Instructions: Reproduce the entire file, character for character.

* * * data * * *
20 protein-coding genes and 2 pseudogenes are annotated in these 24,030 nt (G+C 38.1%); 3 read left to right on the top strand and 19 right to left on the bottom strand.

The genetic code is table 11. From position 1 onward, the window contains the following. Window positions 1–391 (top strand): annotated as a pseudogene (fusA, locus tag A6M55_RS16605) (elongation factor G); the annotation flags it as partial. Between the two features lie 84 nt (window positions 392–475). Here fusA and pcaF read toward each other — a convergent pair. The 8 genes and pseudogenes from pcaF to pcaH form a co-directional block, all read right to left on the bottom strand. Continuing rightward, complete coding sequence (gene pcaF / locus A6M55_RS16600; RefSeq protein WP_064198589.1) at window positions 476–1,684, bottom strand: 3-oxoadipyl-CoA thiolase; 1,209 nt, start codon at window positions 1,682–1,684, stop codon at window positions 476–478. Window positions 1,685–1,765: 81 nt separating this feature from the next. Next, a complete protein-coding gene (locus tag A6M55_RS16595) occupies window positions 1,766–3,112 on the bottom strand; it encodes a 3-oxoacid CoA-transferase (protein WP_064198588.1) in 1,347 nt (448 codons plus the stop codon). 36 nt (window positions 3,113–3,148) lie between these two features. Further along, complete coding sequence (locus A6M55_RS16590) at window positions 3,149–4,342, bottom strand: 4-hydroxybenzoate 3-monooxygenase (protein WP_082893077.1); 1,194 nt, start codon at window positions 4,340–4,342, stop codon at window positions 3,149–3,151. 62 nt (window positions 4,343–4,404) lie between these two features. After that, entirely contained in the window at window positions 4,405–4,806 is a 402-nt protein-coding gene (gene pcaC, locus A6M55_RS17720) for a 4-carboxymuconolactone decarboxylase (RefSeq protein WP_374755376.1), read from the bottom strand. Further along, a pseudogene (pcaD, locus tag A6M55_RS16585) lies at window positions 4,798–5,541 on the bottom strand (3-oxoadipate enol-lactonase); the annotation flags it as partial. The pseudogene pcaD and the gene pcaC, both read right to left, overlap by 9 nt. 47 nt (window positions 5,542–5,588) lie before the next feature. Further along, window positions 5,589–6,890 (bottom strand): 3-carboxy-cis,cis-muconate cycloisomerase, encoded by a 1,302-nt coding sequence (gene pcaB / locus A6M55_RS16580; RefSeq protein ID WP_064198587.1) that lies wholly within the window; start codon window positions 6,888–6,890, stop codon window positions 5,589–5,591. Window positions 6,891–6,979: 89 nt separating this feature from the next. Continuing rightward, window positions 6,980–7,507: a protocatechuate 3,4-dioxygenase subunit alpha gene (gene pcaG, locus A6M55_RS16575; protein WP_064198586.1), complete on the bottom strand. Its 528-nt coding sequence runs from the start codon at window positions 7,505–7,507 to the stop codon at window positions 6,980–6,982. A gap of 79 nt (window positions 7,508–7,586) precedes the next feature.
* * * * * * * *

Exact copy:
20 protein-coding genes and 2 pseudogenes are annotated in these 24,030 nt (G+C 38.1%); 3 read left to right on the top strand and 19 right to left on the bottom strand.

The genetic code is table 11. From position 1 onward, the window contains the following. Window positions 1–391 (top strand): annotated as a pseudogene (fusA, locus tag A6M55_RS16605) (elongation factor G); the annotation flags it as partial. Between the two features lie 84 nt (window positions 392–475). Here fusA and pcaF read toward each other — a convergent pair. The 8 genes and pseudogenes from pcaF to pcaH form a co-directional block, all read right to left on the bottom strand. Continuing rightward, complete coding sequence (gene pcaF / locus A6M55_RS16600; RefSeq protein WP_064198589.1) at window positions 476–1,684, bottom strand: 3-oxoadipyl-CoA thiolase; 1,209 nt, start codon at window positions 1,682–1,684, stop codon at window positions 476–478. Window positions 1,685–1,765: 81 nt separating this feature from the next. Next, a complete protein-coding gene (locus tag A6M55_RS16595) occupies window positions 1,766–3,112 on the bottom strand; it encodes a 3-oxoacid CoA-transferase (protein WP_064198588.1) in 1,347 nt (448 codons plus the stop codon). 36 nt (window positions 3,113–3,148) lie between these two features. Further along, complete coding sequence (locus A6M55_RS16590) at window positions 3,149–4,342, bottom strand: 4-hydroxybenzoate 3-monooxygenase (protein WP_082893077.1); 1,194 nt, start codon at window positions 4,340–4,342, stop codon at window positions 3,149–3,151. 62 nt (window positions 4,343–4,404) lie between these two features. After that, entirely contained in the window at window positions 4,405–4,806 is a 402-nt protein-coding gene (gene pcaC, locus A6M55_RS17720) for a 4-carboxymuconolactone decarboxylase (RefSeq protein WP_374755376.1), read from the bottom strand. Further along, a pseudogene (pcaD, locus tag A6M55_RS16585) lies at window positions 4,798–5,541 on the bottom strand (3-oxoadipate enol-lactonase); the annotation flags it as partial. The pseudogene pcaD and the gene pcaC, both read right to left, overlap by 9 nt. 47 nt (window positions 5,542–5,588) lie before the next feature. Further along, window positions 5,589–6,890 (bottom strand): 3-carboxy-cis,cis-muconate cycloisomerase, encoded by a 1,302-nt coding sequence (gene pcaB / locus A6M55_RS16580; RefSeq protein ID WP_064198587.1) that lies wholly within the window; start codon window positions 6,888–6,890, stop codon window positions 5,589–5,591. Window positions 6,891–6,979: 89 nt separating this feature from the next. Continuing rightward, window positions 6,980–7,507: a protocatechuate 3,4-dioxygenase subunit alpha gene (gene pcaG, locus A6M55_RS16575; protein WP_064198586.1), complete on the bottom strand. Its 528-nt coding sequence runs from the start codon at window positions 7,505–7,507 to the stop codon at window positions 6,980–6,982. A gap of 79 nt (window positions 7,508–7,586) precedes the next feature.